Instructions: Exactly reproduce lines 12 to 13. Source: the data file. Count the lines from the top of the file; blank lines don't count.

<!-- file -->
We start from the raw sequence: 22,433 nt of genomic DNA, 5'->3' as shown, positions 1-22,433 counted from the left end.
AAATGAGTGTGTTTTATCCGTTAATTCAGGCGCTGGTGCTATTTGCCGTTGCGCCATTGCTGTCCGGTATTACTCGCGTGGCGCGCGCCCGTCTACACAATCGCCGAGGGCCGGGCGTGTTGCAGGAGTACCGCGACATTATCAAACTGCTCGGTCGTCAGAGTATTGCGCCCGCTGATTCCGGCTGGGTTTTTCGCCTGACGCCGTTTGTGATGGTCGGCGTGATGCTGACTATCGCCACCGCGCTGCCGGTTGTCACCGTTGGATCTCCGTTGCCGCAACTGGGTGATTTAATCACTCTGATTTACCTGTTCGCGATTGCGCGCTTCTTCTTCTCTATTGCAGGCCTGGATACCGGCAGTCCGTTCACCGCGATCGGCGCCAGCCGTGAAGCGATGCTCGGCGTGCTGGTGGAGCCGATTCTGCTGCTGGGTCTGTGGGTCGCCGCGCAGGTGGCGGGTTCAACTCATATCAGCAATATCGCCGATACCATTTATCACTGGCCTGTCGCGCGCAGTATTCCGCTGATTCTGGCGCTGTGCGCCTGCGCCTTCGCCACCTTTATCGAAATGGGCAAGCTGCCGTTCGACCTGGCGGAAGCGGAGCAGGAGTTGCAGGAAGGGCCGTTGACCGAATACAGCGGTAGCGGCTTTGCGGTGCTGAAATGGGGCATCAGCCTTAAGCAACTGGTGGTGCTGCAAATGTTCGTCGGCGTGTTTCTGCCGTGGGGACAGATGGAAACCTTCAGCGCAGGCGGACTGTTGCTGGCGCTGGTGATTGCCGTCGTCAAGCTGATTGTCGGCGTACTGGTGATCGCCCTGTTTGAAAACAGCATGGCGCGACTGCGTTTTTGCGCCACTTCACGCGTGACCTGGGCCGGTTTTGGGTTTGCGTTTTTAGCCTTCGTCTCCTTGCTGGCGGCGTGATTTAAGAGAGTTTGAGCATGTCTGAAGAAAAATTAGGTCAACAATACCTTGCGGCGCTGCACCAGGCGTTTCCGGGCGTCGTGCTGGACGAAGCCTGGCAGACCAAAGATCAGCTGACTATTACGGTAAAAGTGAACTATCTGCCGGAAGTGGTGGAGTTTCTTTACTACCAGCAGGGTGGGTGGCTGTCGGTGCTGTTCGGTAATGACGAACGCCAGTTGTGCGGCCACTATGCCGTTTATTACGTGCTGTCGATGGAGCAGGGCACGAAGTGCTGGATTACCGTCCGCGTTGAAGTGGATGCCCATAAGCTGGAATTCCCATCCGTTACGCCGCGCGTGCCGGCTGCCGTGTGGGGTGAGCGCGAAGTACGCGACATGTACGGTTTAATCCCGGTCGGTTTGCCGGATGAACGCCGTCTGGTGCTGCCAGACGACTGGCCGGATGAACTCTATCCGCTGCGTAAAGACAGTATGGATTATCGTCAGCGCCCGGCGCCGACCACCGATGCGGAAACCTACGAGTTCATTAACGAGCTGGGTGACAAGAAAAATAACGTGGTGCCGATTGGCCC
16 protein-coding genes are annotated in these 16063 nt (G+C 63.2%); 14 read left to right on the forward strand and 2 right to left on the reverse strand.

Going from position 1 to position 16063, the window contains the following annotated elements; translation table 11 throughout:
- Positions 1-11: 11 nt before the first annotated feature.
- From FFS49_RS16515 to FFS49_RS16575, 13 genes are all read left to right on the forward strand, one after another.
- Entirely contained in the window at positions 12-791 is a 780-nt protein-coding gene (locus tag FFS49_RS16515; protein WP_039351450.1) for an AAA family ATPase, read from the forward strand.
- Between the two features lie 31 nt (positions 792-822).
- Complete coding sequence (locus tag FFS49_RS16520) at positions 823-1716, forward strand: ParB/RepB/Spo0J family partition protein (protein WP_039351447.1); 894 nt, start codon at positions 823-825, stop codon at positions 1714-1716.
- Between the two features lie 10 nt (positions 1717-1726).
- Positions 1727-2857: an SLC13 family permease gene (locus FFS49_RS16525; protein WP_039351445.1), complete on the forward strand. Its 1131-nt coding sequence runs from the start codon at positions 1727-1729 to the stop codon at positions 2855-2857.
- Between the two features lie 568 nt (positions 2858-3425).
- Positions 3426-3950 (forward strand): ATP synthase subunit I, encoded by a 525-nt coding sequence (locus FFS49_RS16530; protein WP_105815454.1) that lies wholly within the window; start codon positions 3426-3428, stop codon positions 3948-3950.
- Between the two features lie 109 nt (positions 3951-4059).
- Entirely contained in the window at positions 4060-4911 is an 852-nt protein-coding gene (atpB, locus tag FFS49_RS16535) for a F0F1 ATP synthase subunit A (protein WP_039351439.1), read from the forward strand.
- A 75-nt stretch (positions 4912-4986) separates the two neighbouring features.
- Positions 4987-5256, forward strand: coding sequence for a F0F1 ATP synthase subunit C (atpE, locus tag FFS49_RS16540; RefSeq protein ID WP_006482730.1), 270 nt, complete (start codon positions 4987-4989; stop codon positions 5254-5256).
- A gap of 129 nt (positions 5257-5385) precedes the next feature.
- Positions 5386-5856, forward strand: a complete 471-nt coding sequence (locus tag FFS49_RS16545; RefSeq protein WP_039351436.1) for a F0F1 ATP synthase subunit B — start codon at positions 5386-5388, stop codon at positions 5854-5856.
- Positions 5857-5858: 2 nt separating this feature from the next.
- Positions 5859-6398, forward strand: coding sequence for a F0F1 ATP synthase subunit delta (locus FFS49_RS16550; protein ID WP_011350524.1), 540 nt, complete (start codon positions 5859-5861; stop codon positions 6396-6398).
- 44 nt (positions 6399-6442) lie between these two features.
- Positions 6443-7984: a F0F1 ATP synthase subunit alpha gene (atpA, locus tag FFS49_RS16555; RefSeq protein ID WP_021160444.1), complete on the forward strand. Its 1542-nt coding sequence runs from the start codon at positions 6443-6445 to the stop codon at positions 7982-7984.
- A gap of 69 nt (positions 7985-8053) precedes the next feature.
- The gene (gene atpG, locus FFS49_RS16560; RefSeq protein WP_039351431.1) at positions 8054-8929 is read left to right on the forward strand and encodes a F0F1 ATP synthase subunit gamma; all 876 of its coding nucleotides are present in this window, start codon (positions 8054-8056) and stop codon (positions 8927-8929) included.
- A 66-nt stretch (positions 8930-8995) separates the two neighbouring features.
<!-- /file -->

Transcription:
- Between the two features lie 568 nt (positions 2858-3425).
- Positions 3426-3950 (forward strand): ATP synthase subunit I, encoded by a 525-nt coding sequence (locus FFS49_RS16530; protein WP_105815454.1) that lies wholly within the window; start codon positions 3426-3428, stop codon positions 3948-3950.